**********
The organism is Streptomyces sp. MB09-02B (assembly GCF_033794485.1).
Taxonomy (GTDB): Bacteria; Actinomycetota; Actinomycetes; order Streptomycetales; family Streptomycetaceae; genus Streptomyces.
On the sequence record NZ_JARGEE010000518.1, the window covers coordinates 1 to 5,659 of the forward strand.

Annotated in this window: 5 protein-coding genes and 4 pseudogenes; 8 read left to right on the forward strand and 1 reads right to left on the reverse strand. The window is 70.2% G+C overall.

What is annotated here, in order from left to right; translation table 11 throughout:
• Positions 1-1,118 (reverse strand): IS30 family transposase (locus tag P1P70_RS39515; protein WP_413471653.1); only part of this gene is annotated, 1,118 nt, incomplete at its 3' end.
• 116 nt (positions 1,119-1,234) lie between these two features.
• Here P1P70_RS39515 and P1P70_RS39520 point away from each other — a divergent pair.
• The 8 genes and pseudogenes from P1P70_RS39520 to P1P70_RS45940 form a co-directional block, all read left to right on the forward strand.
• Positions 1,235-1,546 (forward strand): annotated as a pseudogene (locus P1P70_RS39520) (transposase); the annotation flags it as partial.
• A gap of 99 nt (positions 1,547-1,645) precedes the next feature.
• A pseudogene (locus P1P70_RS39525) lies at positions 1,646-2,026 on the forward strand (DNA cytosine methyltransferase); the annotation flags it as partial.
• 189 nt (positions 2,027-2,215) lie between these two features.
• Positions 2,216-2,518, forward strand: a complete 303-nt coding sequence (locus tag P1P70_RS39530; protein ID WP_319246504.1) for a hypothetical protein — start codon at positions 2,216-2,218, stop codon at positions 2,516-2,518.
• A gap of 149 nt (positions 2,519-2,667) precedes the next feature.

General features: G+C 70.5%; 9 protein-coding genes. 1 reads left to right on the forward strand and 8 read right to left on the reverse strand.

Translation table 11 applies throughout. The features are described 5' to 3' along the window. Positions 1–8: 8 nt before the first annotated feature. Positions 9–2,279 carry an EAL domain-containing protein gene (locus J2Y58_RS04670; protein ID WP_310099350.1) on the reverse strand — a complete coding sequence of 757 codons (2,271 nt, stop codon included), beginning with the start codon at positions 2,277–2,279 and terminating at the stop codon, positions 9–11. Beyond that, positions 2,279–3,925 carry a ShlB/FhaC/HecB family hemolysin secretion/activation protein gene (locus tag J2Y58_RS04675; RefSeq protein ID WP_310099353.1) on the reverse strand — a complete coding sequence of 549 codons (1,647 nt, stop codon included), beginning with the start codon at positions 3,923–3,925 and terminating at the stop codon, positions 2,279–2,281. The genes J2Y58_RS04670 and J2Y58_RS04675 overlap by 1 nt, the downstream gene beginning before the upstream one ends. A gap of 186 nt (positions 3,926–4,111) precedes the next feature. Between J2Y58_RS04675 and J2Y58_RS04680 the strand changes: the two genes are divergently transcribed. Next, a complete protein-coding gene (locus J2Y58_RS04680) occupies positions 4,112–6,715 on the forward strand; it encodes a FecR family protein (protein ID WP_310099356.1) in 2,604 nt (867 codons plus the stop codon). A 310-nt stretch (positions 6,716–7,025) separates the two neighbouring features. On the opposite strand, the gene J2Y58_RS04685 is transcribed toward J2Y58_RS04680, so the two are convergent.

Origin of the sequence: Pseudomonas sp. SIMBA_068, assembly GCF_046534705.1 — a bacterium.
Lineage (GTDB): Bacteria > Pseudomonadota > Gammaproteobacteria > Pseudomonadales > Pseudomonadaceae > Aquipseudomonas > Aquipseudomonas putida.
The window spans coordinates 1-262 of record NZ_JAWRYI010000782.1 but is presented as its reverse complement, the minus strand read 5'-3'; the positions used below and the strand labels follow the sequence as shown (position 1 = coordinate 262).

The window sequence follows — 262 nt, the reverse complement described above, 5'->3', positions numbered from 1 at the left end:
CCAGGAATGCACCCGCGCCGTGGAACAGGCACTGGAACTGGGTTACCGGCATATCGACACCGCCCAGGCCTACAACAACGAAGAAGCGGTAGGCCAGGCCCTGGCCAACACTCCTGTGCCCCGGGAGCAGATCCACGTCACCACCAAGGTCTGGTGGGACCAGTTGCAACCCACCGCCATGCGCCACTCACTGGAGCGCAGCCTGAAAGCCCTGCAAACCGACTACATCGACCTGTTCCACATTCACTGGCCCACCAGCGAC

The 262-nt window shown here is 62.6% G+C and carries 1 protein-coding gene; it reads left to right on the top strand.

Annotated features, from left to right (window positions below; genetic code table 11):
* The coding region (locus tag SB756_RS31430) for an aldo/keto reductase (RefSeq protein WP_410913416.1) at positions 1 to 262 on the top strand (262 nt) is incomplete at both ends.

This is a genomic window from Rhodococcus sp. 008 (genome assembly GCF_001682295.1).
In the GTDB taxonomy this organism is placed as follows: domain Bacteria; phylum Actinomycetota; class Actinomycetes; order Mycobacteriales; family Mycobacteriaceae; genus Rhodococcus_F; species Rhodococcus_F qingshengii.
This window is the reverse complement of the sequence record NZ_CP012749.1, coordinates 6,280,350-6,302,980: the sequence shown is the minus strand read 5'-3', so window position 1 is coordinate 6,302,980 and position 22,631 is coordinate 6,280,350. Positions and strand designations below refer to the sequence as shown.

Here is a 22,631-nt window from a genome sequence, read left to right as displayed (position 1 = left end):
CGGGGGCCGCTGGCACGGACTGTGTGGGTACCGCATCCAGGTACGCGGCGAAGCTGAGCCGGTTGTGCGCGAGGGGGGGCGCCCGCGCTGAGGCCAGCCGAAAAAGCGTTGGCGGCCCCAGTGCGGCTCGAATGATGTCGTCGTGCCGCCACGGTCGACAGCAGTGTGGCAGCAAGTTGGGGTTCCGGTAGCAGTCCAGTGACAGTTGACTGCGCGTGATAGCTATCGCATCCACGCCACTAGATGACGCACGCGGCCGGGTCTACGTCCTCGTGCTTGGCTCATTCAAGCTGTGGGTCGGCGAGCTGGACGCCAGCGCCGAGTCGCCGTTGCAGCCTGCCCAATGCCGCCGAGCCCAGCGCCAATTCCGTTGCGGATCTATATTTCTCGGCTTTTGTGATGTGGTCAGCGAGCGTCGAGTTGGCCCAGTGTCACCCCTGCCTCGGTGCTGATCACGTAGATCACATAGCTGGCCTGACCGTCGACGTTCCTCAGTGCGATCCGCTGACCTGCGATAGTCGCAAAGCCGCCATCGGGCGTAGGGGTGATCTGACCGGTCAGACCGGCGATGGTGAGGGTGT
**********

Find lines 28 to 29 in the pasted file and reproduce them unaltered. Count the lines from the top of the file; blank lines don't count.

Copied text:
This window is the reverse complement of the sequence record NZ_CP012749.1, coordinates 6,280,350-6,302,980: the sequence shown is the minus strand read 5'-3', so window position 1 is coordinate 6,302,980 and position 22,631 is coordinate 6,280,350. Positions and strand designations below refer to the sequence as shown.

Here is a 22,631-nt window from a genome sequence, read left to right as displayed (position 1 = left end):